Convincing my boyfriend to come with me to Tuesday evening yoga class was a big feat. Along with eating vegetables and going on hikes, it took a lot of bartering to get him to take the leap, but once he did, he made it a habit.
I'm sure he isn't a rare case-yoga gets a bad rap for not being a substantial workout, often viewed as just a whole lot of breathing, standing, and вЂњomm-ing.вЂќ While it's a spiritual practice dating back over 5000 years that, on the surface, understandably seems more meditative than physical, it's actually an even split of the two.
I'm a fair-weather gym-goer, so yoga has been the perfect outlet for me to decompress after work while toning my body. Since ritualizing Tuesday class, I've noticed a marked difference in my legs and core, gains my boyfriend has experienced as well. But let me be clear that these changes didn't come easily-yoga takes a great deal of strength to carry out well. I still can't do crow pose, but my 60-year-old teacher who's fit as a fiddle can stand on her head. My boyfriend struggles with certain poses too, which even further validates my quest to convert him into a yogi. вЂњTold you it isn't easy,вЂќ I said to him with a smirk.
For anyone else who's still a yoga skeptic, I thought I'd do a test to prove how much of a physical workout it truly is. I'd heard about an app called Instant Heart Rate (free on iTunes and Google Play) that captures your pulse through your phone's camera. It's a process called photoplethysmography, where the camera detects color change (with the help of the camera flash) in your finger's capillaries as they expand with each beat. Throughout an entire at-home YouTube yoga class (I'm sure a constant camera flash during a group class would earn me a spot on my studio's blacklist), I periodically captured my heart rate from start to finish.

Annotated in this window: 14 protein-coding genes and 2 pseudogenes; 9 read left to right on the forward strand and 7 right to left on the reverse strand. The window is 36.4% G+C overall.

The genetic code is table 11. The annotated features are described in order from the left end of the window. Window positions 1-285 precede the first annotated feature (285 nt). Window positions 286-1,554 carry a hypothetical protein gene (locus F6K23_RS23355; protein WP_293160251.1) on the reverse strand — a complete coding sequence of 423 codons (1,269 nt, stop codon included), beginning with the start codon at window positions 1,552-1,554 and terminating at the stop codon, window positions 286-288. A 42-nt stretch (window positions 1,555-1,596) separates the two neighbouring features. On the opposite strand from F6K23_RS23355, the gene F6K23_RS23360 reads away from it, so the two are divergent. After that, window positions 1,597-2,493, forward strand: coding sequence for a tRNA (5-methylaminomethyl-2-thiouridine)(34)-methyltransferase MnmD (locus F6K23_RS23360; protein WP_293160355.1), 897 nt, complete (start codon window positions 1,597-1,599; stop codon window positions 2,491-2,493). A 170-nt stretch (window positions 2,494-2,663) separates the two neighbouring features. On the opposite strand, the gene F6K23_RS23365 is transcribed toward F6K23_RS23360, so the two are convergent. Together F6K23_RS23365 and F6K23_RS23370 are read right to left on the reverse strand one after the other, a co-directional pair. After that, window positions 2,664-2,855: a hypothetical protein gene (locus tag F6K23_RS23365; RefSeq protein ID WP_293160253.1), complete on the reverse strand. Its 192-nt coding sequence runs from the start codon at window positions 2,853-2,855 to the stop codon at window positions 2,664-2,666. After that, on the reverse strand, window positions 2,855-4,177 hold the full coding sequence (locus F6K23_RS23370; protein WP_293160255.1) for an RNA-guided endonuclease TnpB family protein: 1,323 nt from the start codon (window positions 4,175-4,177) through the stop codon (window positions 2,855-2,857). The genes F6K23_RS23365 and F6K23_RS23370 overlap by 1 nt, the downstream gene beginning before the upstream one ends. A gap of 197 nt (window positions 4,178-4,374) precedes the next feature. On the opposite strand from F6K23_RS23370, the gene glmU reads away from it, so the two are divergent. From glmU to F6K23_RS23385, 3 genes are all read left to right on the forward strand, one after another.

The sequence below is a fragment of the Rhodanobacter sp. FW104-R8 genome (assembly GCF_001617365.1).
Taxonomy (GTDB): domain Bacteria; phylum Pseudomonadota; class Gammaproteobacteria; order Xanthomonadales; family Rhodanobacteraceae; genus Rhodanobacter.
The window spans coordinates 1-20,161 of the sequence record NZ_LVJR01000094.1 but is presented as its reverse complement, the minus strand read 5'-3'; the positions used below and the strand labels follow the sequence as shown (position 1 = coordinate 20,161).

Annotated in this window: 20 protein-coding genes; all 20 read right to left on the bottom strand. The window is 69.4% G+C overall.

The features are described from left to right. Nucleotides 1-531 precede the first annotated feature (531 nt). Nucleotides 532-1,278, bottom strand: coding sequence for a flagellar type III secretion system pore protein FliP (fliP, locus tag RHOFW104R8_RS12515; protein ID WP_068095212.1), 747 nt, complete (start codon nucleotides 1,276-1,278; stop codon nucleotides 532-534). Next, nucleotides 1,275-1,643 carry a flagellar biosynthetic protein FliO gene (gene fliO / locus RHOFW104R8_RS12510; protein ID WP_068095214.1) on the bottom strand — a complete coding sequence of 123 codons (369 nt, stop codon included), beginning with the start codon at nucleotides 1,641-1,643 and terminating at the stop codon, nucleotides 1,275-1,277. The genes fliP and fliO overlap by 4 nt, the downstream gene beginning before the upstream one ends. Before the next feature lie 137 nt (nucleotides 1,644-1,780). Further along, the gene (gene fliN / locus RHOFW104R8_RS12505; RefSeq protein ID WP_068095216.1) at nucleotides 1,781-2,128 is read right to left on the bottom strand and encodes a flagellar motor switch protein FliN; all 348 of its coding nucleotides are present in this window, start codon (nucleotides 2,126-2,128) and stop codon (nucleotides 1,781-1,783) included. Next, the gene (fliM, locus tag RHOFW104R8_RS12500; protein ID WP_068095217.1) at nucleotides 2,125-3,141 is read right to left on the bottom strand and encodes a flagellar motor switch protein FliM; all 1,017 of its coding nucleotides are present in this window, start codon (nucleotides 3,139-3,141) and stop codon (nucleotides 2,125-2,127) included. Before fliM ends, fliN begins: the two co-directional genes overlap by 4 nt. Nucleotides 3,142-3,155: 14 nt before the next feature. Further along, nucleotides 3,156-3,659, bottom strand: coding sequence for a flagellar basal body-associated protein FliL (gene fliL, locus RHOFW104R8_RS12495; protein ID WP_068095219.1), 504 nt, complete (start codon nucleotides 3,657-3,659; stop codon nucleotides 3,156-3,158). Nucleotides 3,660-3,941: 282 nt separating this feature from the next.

Take a look at the results below.
This was my resting heart rate before going into the yoga session. According to Edward R. Laskowski, MD, a healthy resting heart rate is between 60 and 100 BPM (beats per minute), and the lower the number, the healthier the heart. *Gives heart a high five.*
In this particular video, we began with some breathing exercises to center the mind and prepare for the practice followed byВ chaturanga flows. The latter elevated my heart rate slightly to 74 BPM.
As the movements started to pick up, so did my heart rate. About a third of the way through the workout, I was almost at 100 BPM.
It was at this point that I reached the peak of the class and the movements became the most physically demanding and fast-paced (chair pose, three-legged downward dog, side plank, etc.). I reached for my phone, panting slightly, to find my heart rate had spiked to 124 BPM.
After cooling down with breathing exercises, stretches, and a child's pose, my heart rate settled down to 73 BPM. Yoga at its core is a well-rounded form of exercise that rises and falls in perfect proportionВ so your body has a chance to settle and stretch out, leaving less roomВ for post-workout soreness.
Just as a test, after the workout, I did 50 jumping jacks (sorry, downstairs neighbors) to see how high my heart rate would spike. It reached 137 BPM, which isn't too far away from the peak of my yoga workout. This proves that yoga can get your blood pumping and heart working at just about the same caliber as cardio. In that same vein (pun intended), yoga has a ton of heart-health benefits-it's shown toВ improve lipid profilesВ in the blood as well as your overall heart health (read: lower blood pressure and blood sugar levels). While I could physically feel and see that yoga has had a direct effect on my muscle tone and overall endurance, seeing the results on my phone screen was even further validating.
While we're on the subject, try givingВ face yoga a try too.